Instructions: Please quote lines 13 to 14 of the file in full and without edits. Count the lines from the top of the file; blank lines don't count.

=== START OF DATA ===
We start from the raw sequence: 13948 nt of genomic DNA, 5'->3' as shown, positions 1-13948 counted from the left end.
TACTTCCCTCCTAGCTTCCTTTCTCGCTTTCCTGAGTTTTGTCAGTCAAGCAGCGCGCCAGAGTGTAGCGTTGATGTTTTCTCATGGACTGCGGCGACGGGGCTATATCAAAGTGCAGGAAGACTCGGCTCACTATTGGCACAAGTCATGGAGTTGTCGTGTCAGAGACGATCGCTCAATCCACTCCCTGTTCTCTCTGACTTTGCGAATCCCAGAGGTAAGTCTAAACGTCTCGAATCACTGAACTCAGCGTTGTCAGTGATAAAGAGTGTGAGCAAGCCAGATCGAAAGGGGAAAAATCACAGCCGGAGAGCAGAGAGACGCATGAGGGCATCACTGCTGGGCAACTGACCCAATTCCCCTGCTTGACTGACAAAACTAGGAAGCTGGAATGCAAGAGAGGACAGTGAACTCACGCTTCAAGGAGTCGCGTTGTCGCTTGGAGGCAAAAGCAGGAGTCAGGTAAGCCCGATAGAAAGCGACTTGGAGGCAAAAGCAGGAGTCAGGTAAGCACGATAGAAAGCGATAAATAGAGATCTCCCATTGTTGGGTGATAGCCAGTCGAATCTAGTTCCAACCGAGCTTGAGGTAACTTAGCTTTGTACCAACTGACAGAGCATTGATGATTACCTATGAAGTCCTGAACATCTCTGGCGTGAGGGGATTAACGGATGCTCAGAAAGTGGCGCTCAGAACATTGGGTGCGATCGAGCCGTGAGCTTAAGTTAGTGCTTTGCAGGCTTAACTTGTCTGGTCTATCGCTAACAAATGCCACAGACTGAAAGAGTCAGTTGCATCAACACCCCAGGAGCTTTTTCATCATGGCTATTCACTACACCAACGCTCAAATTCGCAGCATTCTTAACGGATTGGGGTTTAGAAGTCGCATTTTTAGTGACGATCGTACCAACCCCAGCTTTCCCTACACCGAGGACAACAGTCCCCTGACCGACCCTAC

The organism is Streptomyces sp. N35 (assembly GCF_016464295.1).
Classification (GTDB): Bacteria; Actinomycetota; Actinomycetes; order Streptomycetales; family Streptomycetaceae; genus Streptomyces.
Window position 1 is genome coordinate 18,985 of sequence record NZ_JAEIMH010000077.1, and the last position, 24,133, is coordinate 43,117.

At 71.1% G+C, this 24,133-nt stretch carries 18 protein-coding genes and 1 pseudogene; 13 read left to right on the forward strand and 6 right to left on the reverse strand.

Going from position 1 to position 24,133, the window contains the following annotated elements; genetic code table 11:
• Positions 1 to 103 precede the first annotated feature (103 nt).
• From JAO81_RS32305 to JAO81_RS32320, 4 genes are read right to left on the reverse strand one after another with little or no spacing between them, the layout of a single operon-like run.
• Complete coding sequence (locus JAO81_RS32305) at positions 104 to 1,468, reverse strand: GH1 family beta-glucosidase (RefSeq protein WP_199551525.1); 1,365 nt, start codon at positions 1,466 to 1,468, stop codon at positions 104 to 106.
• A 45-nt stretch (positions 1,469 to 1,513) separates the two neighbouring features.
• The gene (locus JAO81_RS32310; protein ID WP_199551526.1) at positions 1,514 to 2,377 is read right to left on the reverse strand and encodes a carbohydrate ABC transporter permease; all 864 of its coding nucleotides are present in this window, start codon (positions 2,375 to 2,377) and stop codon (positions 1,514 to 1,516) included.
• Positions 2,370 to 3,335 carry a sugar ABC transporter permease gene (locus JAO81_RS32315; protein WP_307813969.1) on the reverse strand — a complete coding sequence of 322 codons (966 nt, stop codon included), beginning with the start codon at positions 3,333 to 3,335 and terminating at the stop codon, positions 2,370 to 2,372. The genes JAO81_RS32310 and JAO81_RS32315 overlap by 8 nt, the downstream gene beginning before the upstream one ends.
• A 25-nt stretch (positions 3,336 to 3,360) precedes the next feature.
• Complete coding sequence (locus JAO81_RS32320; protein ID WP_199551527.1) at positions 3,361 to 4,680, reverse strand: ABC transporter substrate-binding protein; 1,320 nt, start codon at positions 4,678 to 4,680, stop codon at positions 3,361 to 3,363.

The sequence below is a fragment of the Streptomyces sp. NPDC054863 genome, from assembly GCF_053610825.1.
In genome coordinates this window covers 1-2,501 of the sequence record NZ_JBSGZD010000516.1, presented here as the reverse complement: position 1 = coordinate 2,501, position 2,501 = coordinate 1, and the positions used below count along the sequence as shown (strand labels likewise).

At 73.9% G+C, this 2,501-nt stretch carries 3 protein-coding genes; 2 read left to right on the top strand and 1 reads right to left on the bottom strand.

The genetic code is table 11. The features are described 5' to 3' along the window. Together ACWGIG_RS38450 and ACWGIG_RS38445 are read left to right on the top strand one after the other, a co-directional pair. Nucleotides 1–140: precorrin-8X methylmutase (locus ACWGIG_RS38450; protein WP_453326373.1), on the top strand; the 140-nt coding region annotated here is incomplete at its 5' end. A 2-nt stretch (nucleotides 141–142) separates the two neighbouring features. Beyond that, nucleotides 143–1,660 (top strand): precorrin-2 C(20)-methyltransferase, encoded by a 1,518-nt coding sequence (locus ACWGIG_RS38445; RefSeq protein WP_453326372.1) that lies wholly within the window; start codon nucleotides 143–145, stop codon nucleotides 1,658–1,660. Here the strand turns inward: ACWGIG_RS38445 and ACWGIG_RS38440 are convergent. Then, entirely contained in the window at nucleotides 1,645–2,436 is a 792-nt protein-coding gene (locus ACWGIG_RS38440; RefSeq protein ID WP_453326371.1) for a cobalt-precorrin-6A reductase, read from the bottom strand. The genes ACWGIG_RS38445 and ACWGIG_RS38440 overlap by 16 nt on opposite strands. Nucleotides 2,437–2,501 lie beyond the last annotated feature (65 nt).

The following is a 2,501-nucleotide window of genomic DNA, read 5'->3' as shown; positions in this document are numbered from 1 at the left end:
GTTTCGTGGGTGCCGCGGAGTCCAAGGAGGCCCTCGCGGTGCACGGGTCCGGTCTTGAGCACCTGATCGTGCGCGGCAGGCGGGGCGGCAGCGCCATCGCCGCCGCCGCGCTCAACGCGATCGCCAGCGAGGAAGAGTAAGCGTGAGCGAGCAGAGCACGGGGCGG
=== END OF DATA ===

• Positions 2,370 to 3,335 carry a sugar ABC transporter permease gene (locus JAO81_RS32315; protein WP_307813969.1) on the reverse strand — a complete coding sequence of 322 codons (966 nt, stop codon included), beginning with the start codon at positions 3,333 to 3,335 and terminating at the stop codon, positions 2,370 to 2,372. The genes JAO81_RS32310 and JAO81_RS32315 overlap by 8 nt, the downstream gene beginning before the upstream one ends.
• A 25-nt stretch (positions 3,336 to 3,360) precedes the next feature.